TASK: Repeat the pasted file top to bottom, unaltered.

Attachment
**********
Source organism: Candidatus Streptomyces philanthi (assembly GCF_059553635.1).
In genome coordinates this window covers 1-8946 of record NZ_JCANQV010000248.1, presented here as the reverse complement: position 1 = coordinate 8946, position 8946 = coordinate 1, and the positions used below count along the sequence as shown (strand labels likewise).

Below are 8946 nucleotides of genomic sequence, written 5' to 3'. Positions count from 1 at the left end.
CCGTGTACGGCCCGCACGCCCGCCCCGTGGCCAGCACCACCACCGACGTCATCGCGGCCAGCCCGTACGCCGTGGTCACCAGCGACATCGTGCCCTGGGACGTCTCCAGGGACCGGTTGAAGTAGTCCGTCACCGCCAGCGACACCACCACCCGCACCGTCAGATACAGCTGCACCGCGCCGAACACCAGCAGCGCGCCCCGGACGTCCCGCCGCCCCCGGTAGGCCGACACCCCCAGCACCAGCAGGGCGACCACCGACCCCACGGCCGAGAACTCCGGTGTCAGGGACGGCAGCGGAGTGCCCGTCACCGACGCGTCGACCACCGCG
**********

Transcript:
Source organism: Candidatus Streptomyces philanthi (assembly GCF_059553635.1).
In genome coordinates this window covers 1-8946 of record NZ_JCANQV010000248.1, presented here as the reverse complement: position 1 = coordinate 8946, position 8946 = coordinate 1, and the positions used below count along the sequence as shown (strand labels likewise).

Below are 8946 nucleotides of genomic sequence, written 5' to 3'. Positions count from 1 at the left end.
CCGTGTACGGCCCGCACGCCCGCCCCGTGGCCAGCACCACCACCGACGTCATCGCGGCCAGCCCGTACGCCGTGGTCACCAGCGACATCGTGCCCTGGGACGTCTCCAGGGACCGGTTGAAGTAGTCCGTCACCGCCAGCGACACCACCACCCGCACCGTCAGATACAGCTGCACCGCGCCGAACACCAGCAGCGCGCCCCGGACGTCCCGCCGCCCCCGGTAGGCCGACACCCCCAGCACCAGCAGGGCGACCACCGACCCCACGGCCGAGAACTCCGGTGTCAGGGACGGCAGCGGAGTGCCCGTCACCGACGCGTCGACCACCGCG